Where's My Ebook?
by Ernest Lilley
SFRevu Column ISBN/ITEM#: 0749301317
Date: January,1 2006 List Price NA Amazon US / Amazon UK / Show Official Info /
I suspect that a lot of you remember Elisha Cook Jr. as Samuel T. Cogley in the Star Trek Original Series Episode "Court Martial". Possibly not so much for his brilliant court room defense of the Captain, because it wasn't especially brilliant, but for his book rant. By the way, it was CSI Spock that saved Kirk, showing that the computer records had been tampered with. Hmmm...CSI Star Fleet...maybe there's a series there. (Not) Anyway, back to Cogley and his book collection.
Kirk: Oh, I like them fine, but a computer takes less space.
Cogley: [Scoffs] A computer, huh? I got one of these in my office. Contains all the precedents, a synthesis of all the great legal decisions written throughout time. - I never use it. - Why not? I've got my own system. Books, young man, books. Thousands of them. If time wasn't so important, I'd show you something-- my library. Thousands of books. - What would be the point? - This is where the law is, not in that homogenized, pasteurized, synthesized-- Do you want to know the law, the ancient concepts in their own language, Learn the intent of the men who wrote them, from Moses to the tribunal of Alpha 3? Books.
Yeah. OK. Chill dude. I like books too. I like their sensuous side, the smell of fine Corinthian leather and the look of crisp Palantino type. I've even got an almost complete set of Easton Press Masterpieces of Science Fiction with ridged leather bindings, gold edges, and silk bookmarks. They're in storage at the moment, but I'm looking forward to seeing them again someday. Books are just not much use as information storage and retrieval devices, and ironically, they suffer from the exact complaint that people used to use about the Internet. You can't take them with you wherever you go. At least not more than a few. My luggage tends to get heavy pretty quickly.
Cogley was as wrong about books as he was about everything else in the episode. In fact, if he hadn't been so compuphobic maybe he would have considered that someone might have tampered with the the records without Spock having to figure it out for him.
The death of books by computer is a crime we fear far more than it warrants. In truth, the assimilation of books by computer gives them more power and accessibility than letting them mold away in libraries, and we should be stamping our feet and demanding distribution of everything by ebook.
I should talk. WSFA Press just published an anthology I edited, but except for making sure it was mentioned in the contract, we haven't done anything about an ebook version. I'll have to make a point of taking my own advice as soon as I get this finished.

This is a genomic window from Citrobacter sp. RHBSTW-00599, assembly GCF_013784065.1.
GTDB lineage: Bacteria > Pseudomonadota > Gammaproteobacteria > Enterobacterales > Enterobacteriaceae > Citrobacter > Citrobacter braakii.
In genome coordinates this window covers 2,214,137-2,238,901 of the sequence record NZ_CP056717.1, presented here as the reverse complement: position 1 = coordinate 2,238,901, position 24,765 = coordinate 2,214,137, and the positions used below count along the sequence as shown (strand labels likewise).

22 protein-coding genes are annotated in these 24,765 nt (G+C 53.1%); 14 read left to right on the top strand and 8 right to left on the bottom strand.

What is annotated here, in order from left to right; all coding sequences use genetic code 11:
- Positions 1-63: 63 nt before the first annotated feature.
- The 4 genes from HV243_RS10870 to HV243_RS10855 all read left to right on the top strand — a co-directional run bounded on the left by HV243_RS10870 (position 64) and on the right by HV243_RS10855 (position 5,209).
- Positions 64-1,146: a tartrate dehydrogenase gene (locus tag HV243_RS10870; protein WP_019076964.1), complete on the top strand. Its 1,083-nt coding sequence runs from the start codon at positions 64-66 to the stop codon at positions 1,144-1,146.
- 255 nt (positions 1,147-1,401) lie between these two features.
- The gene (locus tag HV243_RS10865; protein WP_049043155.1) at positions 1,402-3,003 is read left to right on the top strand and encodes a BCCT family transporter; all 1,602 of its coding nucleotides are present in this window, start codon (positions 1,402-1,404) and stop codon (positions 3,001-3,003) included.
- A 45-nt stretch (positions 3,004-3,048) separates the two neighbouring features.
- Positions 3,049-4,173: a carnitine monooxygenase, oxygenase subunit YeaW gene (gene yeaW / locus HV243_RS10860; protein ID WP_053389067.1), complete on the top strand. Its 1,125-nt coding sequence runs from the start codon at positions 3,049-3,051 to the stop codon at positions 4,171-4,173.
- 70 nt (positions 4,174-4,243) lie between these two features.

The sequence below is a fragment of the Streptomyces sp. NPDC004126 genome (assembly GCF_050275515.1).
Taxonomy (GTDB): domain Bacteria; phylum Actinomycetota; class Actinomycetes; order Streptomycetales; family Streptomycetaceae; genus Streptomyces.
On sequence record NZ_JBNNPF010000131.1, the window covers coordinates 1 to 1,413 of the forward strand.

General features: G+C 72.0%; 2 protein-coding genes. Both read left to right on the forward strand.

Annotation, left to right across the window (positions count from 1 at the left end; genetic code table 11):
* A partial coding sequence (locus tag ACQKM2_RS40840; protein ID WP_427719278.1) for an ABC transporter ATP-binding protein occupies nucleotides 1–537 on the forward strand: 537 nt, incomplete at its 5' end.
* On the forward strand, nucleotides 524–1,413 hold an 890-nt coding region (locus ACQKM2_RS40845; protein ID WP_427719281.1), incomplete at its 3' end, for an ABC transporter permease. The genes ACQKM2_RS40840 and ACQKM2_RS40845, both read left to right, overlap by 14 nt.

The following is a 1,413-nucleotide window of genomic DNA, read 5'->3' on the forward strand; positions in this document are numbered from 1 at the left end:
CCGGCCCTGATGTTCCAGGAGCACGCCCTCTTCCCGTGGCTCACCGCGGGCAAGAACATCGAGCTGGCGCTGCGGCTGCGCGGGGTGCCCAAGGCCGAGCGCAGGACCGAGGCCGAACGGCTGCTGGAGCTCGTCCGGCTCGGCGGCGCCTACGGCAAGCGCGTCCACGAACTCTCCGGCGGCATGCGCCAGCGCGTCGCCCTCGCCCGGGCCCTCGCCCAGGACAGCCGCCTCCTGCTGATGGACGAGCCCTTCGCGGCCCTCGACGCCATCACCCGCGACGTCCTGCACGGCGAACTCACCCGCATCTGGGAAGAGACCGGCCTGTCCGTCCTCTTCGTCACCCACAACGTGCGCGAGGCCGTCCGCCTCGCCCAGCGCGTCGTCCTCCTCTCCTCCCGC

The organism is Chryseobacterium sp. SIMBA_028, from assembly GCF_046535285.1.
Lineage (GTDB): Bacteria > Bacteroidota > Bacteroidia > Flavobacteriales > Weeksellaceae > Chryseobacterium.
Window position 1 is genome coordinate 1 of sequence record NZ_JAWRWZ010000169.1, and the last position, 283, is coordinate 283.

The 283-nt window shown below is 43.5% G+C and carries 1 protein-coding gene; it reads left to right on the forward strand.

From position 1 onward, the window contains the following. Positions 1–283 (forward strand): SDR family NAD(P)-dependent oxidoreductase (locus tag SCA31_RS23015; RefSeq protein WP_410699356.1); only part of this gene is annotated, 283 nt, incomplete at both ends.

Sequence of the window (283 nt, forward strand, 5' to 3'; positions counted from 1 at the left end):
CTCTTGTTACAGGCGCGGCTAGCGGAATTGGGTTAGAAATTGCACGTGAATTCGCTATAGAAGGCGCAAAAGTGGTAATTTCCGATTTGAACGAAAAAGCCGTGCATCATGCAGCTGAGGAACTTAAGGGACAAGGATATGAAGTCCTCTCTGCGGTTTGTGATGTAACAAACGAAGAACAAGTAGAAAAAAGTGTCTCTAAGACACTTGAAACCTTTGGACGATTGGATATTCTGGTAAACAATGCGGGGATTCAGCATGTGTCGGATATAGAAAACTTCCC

But to return to books on computer. I've got a collection of computers, mostly because I write reviews on the things, and I have to say that I find them easier to read on than books, and far more portable. Not that I think ebook software is especially good...I think there's vast room for improvement. I've yet to see a handheld or dedicated ebook device that matches a paperback for portability and readability. And I'll concede that you wouldn't want to leave one on the beach, any more than you'd want to leave your cell phone.
What really bugs me is that the technology is lagging, undriven, I'm certain, because nobody is out there screaming for good cheap readers. Well, here's a challenge. Go find a copy of the first SF book you read on your shelf and look up any fact you remember from it. Knowing the contrary nature of the SF clan, I won't be surprised if you can actually do it, but if it had been an ebook, you could have done it a lot faster, and been certain of finding the passage you wanted. Cogley's rant that the law is in books missed the reality (not then present) that computers can provide just the opposite condition...all the books on law at your fingertips.
You might ask me to cut the writer some slack because the episode aired back in 1967...but as I recall there were a number of authors that grasped the notion of computerized libraries before that. Including Harry Harrison, who has a character conquering a planet only after sitting down with a computer library and taking its massed knowledge to heart (Deathworld).
Ben Bova's Cyberbooks, published in 1989, took a pretty good look at the subject, and while it's out of print, you can find used copies at Amazon. It's not available as a "cyber" (or e)book though.
I know there's a lot of resistance to ebooks out there, but for every con, I can give you two pros...and here's the big one for the aging SF readership. You can make the letters as large as you want. This isn't a pretty thing to come to grips with, but as fans get grayer, and books get thicker, fonts get too small for them to read. For the blind, turning ebooks into evoice is a simple trick, and though making it pleasant is ILM worthy stuff, it's hard to imagine that it can't be done.
I've got a little 20 gig gizmo that has all, or a lot of, my music on it. I take it with me when I travel. I listen to it when I'm home. All I'm asking is the same for my library. Is that so much to ask?
Well, I'll be going to Las Vegas to see the Consumer Electronics Show next week, and I'll keep my eyes open for progress in ebooks. Now, where did I leave that copy of "Have Spacesuit, Will Travel" I wanted to loan my nephew to corrupt his golden age (12) brain?